Wednesday, May 23rd, 2012
A year and a half.
It’s funny to see how your toddler will eagerly mimic and go along with just about anything you do, assuming you are teaching him or her a lesson in what it’s like to be a normal human being.
Because after all, isn’t that sort of what we’re doing as parents- giving our kids “how to be human” lessons each day?
After all, we undoubtedly instill our own family culture into our kids; even if we as the parents are not necessarily aware what our micro-culture even is.
I’m trying to think of some examples of micro-culture in our household, but not for the average American family.
Well, for starters, our son believes that prunes are a delicious dessert. (We deprive the kid of fruit juice, so to him, the sweetness of dried plums taste pretty awesome!)
Jack asks to be pulled in his wagon around the neighborhood; not as a recreational activity, but as a mini-sabbatical.
He thinks that cleaning and doing housework, like vacuuming, is a treat.
Part of our morning routine is that Jill lets him take all the caps off the perfume and cologne bottles; making it his duty to smell each one of them. (That explains why he often smells extremely masculine or feminine each morning on his way to daycare.)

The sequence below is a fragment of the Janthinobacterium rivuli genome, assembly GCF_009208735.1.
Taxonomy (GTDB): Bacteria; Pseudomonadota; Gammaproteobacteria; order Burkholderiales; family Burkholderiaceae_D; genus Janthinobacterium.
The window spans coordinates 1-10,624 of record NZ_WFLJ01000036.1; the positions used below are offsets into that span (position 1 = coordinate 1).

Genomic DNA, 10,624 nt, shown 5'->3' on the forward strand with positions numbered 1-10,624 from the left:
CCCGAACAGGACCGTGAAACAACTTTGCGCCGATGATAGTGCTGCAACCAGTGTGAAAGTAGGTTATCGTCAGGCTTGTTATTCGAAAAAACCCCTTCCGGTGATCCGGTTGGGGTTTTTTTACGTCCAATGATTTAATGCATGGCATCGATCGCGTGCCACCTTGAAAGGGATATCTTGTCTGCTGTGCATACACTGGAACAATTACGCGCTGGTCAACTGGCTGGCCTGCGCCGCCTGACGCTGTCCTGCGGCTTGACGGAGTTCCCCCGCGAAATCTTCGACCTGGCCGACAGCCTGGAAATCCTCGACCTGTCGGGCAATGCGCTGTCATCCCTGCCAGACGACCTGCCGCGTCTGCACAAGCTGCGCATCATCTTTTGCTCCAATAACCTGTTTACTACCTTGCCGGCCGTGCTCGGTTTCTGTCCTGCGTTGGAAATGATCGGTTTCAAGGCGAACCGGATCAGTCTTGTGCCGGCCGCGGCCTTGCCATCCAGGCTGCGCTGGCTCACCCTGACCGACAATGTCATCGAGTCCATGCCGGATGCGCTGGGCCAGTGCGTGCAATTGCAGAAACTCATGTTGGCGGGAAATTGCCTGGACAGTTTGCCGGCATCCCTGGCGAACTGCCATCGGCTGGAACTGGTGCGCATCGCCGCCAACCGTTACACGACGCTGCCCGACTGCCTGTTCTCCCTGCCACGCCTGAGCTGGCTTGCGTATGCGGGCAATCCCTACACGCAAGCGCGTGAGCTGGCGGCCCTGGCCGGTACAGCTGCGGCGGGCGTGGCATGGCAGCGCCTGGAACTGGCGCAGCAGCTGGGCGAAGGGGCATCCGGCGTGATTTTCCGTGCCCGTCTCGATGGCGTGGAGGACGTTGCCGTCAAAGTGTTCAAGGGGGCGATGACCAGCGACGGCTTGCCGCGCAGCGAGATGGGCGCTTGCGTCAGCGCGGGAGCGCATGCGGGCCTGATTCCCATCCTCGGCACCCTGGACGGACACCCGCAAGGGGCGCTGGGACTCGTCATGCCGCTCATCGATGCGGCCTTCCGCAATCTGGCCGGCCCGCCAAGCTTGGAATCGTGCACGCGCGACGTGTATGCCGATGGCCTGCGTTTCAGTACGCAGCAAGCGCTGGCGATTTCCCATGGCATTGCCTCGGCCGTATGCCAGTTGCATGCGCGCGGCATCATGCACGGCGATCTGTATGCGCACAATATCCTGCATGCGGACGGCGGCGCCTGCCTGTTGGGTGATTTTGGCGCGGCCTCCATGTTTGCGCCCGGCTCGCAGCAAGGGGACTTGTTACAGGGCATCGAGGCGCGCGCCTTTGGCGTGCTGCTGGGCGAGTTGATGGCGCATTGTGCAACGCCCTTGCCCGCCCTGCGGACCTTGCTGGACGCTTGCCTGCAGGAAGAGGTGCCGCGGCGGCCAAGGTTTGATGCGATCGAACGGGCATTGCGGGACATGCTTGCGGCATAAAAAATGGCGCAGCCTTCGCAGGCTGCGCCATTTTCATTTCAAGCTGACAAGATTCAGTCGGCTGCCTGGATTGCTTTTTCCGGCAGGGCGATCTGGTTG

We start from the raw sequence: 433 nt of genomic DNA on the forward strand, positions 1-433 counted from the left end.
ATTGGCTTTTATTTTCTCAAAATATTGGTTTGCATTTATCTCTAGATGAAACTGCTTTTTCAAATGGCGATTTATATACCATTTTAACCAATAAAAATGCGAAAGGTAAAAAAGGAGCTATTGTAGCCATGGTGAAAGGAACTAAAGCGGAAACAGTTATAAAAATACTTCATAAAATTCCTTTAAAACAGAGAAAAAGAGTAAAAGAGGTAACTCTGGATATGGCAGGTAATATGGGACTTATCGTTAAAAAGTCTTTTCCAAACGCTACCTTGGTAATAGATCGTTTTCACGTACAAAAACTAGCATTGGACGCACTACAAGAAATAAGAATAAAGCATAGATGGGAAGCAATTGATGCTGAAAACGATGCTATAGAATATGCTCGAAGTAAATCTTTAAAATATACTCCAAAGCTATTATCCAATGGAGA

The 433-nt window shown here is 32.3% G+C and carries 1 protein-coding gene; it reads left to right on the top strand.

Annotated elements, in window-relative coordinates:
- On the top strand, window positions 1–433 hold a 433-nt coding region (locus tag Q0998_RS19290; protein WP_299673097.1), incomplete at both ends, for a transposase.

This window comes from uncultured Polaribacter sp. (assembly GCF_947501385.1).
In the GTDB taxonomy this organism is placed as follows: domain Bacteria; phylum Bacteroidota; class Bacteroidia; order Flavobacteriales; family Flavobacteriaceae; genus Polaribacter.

There’s the fact that my wife and I realized it will be a while before we can upgrade from our modest 31 inch screen TV, so we pulled out our blow-up mattress to lay down on to watch Lost on. Hey, if we can’t make the TV bigger, we can at least make it seem bigger, right? Anyway, Jack has assumed it’s his new play mat.
Oh, and then there’s the exercise video with accompanying exercise step…
My wife’s exercise step has been a sporadic toy choice for Jack over the past month or so. Sometimes during playtime he grunts and points to the closet.
That’s my cue to take it out for him and let him “walk the plank.” Evidently it’s a lot of fun when you’re 18 months-old.
By going along with the idea that an exercise step is a kids’ toy, I reinforce his preconceived idea that this is normal.
Last Saturday, while wearing his (in)famous plaid romper, he decided to join Jill in a work-out video in the convenience of our living room thanks to Netflix on our Wii, called Dance Off the Inches: Calorie Blasting.
If only Elmo had his very own dance video for toddlers…
Jack thinks dancing to an exercise video is normal for an 18 month-old. And I allow him to.
Too bad he has to learn how to be a normal human being from me. My feet may be on the ground, but my head is always in the clouds.